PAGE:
August 6, 2015

The Anti-Inflammatory Diet

anti-inflammatory dietInflammation is a root cause of many chronic diseases including heart and cardiovascular disease, cancer, diabetes, and obesity. And, when we speak of inflammation in these cases we are not talking about the type of inflammation characterized by redness, swelling, and pain. The inflammation of chronic disease is silent yet detectable through blood work. But, the best news is it is preventable through healthier eating. What are the essentials of the anti-inflammatory diet?

Before we get into the anti-inflammatory diet let’s review some of the causes of silent inflammation. As you will see many of the causes of silent inflammation are dietary based

Causes of Silent Inflammation

  • weight gain/obesity
  • sedentary lifestyle
  • suboptimal hormone levels
  • periodontal disease
  • smoking
  • hypertension
  • diet in high polyunsaturated fats
  • diet low in monounsaturated fats
  • diets low in omega-3 fatty acids
  • low fiber diets
  • diets high in saturated fats
  • trans fats
  • high glycemic diets
  • chronic bronchitis
  • elevated blood sugar

The Anti-Inflammatory Diet


About 40% to 50% of the calories should come from healthy carbohydrates, 30% from healthy fats, and 20% to 30% from protein. Try to consume some carbohydrates, fat, and protein with each meal. At the very least do not eat carbohydrates alone to minimize spikes in blood sugar which are minimized when carbs are eaten with fats or protein. Spikes in blood sugar trigger the release of insulin, and insulin is inflammatory.


Focus on whole foods and avoid processed foods and foods made with flour and sugar (bread and most snack foods). Avoid products made with high fructose corn syrup. Try to eat the rainbow of colors each day through consumption of an assortment of fruits and vegetables. These are low glycemic carbs and will cause minimal rise in blood sugar and insulin.


Eat lean sources of protein like turkey, chicken, fish, and wild game.Limit consumption of sources of lean red meat. Eggs are an excellent choice of a complete protein. Focus on meat from animals grass-fed and not treated with hormones. Yogurt and natural cheeses are acceptable but pay attention to yogurt as many contain excessive amounts of sugar. Consider vegetable protein that comes from beans.


Limit (not avoid) intake of saturated fats found in butter, cream, high fat cheese, and unskinned chicken and fatty meats. Use extra-virgin olive oil as you main cooking oil with organic canola oil as a substitute if you prefer a more neutral taste. Avoid safflower, sunflower, corn, cottonseed, and mixed vegetable oils. Avoid margarine and vegetable shortening and all products with containing partially hydrogenated oils.

Eat avocados and nuts focusing on almonds, walnuts, cashews, and their nut butters.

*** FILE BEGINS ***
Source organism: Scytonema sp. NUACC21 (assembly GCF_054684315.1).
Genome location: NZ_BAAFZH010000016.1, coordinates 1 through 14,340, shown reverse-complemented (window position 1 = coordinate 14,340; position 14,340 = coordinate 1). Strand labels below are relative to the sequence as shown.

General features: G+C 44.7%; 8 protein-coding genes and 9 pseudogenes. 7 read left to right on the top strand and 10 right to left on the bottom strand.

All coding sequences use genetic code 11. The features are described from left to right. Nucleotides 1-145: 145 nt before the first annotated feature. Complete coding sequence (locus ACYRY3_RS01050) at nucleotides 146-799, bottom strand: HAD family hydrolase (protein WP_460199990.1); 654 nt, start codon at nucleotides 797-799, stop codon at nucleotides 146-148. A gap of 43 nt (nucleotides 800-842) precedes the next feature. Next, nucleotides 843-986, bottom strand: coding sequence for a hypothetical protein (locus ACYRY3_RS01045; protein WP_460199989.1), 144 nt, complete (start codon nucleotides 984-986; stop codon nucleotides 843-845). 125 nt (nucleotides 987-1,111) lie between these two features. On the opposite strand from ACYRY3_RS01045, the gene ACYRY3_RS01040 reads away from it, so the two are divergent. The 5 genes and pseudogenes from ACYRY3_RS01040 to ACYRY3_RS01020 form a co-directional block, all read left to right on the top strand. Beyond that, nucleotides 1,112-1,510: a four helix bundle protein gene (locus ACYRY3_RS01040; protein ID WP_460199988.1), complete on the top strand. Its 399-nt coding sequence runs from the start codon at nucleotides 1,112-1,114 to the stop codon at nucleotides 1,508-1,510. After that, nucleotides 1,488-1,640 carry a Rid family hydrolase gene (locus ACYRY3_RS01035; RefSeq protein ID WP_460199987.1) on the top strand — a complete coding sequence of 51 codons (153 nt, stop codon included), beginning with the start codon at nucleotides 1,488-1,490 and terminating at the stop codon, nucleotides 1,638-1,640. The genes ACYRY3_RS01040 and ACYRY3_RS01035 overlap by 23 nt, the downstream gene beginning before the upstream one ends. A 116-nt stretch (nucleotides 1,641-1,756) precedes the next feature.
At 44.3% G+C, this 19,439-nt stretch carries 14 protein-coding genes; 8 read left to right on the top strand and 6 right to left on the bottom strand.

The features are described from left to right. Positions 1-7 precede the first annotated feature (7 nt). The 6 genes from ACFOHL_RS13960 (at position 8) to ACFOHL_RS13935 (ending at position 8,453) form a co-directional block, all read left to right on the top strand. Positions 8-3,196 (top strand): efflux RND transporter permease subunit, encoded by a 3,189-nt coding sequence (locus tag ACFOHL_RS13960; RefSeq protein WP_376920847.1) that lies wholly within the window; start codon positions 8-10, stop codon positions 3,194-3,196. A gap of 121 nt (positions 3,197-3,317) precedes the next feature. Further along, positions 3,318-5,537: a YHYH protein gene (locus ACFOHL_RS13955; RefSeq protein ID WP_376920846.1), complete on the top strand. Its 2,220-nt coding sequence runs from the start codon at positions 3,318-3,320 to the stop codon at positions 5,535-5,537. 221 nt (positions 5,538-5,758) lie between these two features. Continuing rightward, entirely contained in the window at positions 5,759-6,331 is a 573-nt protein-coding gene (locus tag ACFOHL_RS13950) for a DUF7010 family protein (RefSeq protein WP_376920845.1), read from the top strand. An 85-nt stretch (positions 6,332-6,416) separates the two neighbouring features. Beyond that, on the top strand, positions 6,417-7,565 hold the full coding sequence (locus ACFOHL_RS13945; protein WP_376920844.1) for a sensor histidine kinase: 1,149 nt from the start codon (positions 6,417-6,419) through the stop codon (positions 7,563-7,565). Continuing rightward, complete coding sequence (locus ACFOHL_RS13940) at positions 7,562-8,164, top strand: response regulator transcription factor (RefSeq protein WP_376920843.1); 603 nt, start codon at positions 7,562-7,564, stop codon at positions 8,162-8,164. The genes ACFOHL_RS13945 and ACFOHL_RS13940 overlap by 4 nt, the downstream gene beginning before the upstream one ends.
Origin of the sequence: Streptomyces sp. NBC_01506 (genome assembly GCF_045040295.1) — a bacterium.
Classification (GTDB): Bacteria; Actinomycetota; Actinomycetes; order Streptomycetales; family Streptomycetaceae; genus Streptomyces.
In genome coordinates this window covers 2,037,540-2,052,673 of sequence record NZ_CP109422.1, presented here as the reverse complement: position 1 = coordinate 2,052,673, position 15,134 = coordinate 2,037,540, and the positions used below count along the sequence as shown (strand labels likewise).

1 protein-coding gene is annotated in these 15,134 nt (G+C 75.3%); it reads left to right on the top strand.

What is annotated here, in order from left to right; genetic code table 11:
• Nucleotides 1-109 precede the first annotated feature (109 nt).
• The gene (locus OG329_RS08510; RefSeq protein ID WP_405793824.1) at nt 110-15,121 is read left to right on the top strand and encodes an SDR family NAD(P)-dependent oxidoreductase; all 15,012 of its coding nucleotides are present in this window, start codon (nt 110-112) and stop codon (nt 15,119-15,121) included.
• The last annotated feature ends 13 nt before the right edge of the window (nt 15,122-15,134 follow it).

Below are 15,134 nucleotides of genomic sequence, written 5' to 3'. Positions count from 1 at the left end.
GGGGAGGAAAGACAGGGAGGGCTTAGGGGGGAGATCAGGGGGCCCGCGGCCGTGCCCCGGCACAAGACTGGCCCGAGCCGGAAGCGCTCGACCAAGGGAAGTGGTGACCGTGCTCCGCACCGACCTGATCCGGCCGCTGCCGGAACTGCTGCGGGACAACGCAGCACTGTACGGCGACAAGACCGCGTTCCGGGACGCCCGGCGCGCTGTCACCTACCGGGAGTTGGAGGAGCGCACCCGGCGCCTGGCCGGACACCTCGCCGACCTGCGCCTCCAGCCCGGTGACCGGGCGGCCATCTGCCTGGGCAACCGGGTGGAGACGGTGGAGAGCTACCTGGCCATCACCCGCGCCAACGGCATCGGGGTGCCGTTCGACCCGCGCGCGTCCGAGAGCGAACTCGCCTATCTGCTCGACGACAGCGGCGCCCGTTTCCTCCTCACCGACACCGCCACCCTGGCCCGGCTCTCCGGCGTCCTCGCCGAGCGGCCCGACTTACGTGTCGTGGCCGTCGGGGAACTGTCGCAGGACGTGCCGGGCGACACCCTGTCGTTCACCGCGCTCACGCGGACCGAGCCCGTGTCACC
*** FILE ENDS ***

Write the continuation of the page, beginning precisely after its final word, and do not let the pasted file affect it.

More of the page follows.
Eat salmon for omega-3 fatty acids. Sardines, herring, black cod, and omega-3 fortified eggs. For omega-3 fatty acids eat at least two to three grams of combined EPA and DHA daily.


Though 30 grams of fiber is recommended aim a little higher and consume a minimum of 40 grams of fiber daily. Consuming more fruits and vegetables will making reaching this goal easier. If you eat cereals look for one that contains at least five grams of fiber per serving.

Phytonutrients, Vitamins, and Minerals

All of these nutrients help protect cancer and other inflammatory induced chronic disease. The best way to achieve a balance of all phytonutrients, vitamins, and minerals is to eat the spectrum of colors of fruits and vegetables – blue, red, yellow, orange, green and everything in between.

Consume more cruciferous vegetables which protect against cancer and maintain a good balance of healthy estrogens in the body. Include some soy. Drink tea rather than coffee. Red wine is the preferred choice when it comes to alcohol. Dark chocolate in moderation with a minimum cocoa content of 70% is a healthy indulgence.

Dietary Supplements

If you don’t eat fish then take fish oil supplements getting 2 to 3 grams of EPA and DHA combined daily. Consider turmeric (curcumin) and ginger supplements if you don’t consume them as foods.

CoQ10 (one mg per pound body weight daily) and alpha lipoic acid 100 to 400 mg a day can reduce oxidation and are especially helpful if you are prone to metabolic syndrome (diabetes, high cholesterol, high triglycerides, high blood pressure, excess body weight).


Make water your beverage of choice consuming one half your body weight in pounds in ounces of water. So if you weigh 150 pounds you will want to consume 75 ounces of water daily. Get a home water purifier too.

Embrace the anti-inflammatory diet and enjoy better health!



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Dr. Joe Jacko

Dr. Joe is board certified in internal medicine and sports medicine with additional training in hormone replacement therapy and regenerative medicine. He has trained or practiced at leading institutions including the Hughston Clinic, Cooper Clinic, Steadman-Hawkins Clinic of the Carolinas, and Cenegenics. He currently practices in Columbus, Ohio at Grandview Primary Care. Read more about Dr. Joe Jacko

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